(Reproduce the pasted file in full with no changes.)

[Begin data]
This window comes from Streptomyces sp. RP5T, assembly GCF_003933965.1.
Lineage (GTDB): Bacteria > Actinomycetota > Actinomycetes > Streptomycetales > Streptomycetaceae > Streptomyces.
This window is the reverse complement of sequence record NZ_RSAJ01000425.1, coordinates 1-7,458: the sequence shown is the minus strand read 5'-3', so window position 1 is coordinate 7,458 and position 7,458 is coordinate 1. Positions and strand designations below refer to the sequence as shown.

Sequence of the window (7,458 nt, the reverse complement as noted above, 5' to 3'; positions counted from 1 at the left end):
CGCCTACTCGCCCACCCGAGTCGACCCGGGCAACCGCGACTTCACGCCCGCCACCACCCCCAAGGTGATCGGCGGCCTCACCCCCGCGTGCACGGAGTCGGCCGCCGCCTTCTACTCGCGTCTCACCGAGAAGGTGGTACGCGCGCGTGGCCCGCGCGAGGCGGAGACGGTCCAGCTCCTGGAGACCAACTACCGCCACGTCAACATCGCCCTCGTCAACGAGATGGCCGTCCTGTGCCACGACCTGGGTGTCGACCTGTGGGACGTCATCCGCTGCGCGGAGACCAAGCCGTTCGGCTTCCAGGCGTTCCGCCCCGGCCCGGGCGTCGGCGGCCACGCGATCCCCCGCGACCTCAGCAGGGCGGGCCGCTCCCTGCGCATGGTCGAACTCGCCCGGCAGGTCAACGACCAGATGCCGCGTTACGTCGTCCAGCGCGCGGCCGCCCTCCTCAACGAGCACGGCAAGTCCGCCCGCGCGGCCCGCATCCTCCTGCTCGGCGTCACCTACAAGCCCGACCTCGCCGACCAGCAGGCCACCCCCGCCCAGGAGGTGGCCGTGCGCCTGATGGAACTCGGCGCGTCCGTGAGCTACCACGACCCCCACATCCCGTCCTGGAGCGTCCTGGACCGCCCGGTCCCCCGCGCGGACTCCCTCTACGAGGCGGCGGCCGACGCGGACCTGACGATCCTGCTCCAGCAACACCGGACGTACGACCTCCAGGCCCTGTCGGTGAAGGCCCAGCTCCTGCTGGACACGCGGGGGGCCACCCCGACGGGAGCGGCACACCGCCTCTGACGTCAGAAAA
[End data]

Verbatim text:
This window comes from Streptomyces sp. RP5T, assembly GCF_003933965.1.
Lineage (GTDB): Bacteria > Actinomycetota > Actinomycetes > Streptomycetales > Streptomycetaceae > Streptomyces.
This window is the reverse complement of sequence record NZ_RSAJ01000425.1, coordinates 1-7,458: the sequence shown is the minus strand read 5'-3', so window position 1 is coordinate 7,458 and position 7,458 is coordinate 1. Positions and strand designations below refer to the sequence as shown.

Sequence of the window (7,458 nt, the reverse complement as noted above, 5' to 3'; positions counted from 1 at the left end):
CGCCTACTCGCCCACCCGAGTCGACCCGGGCAACCGCGACTTCACGCCCGCCACCACCCCCAAGGTGATCGGCGGCCTCACCCCCGCGTGCACGGAGTCGGCCGCCGCCTTCTACTCGCGTCTCACCGAGAAGGTGGTACGCGCGCGTGGCCCGCGCGAGGCGGAGACGGTCCAGCTCCTGGAGACCAACTACCGCCACGTCAACATCGCCCTCGTCAACGAGATGGCCGTCCTGTGCCACGACCTGGGTGTCGACCTGTGGGACGTCATCCGCTGCGCGGAGACCAAGCCGTTCGGCTTCCAGGCGTTCCGCCCCGGCCCGGGCGTCGGCGGCCACGCGATCCCCCGCGACCTCAGCAGGGCGGGCCGCTCCCTGCGCATGGTCGAACTCGCCCGGCAGGTCAACGACCAGATGCCGCGTTACGTCGTCCAGCGCGCGGCCGCCCTCCTCAACGAGCACGGCAAGTCCGCCCGCGCGGCCCGCATCCTCCTGCTCGGCGTCACCTACAAGCCCGACCTCGCCGACCAGCAGGCCACCCCCGCCCAGGAGGTGGCCGTGCGCCTGATGGAACTCGGCGCGTCCGTGAGCTACCACGACCCCCACATCCCGTCCTGGAGCGTCCTGGACCGCCCGGTCCCCCGCGCGGACTCCCTCTACGAGGCGGCGGCCGACGCGGACCTGACGATCCTGCTCCAGCAACACCGGACGTACGACCTCCAGGCCCTGTCGGTGAAGGCCCAGCTCCTGCTGGACACGCGGGGGGCCACCCCGACGGGAGCGGCACACCGCCTCTGACGTCAGAAAA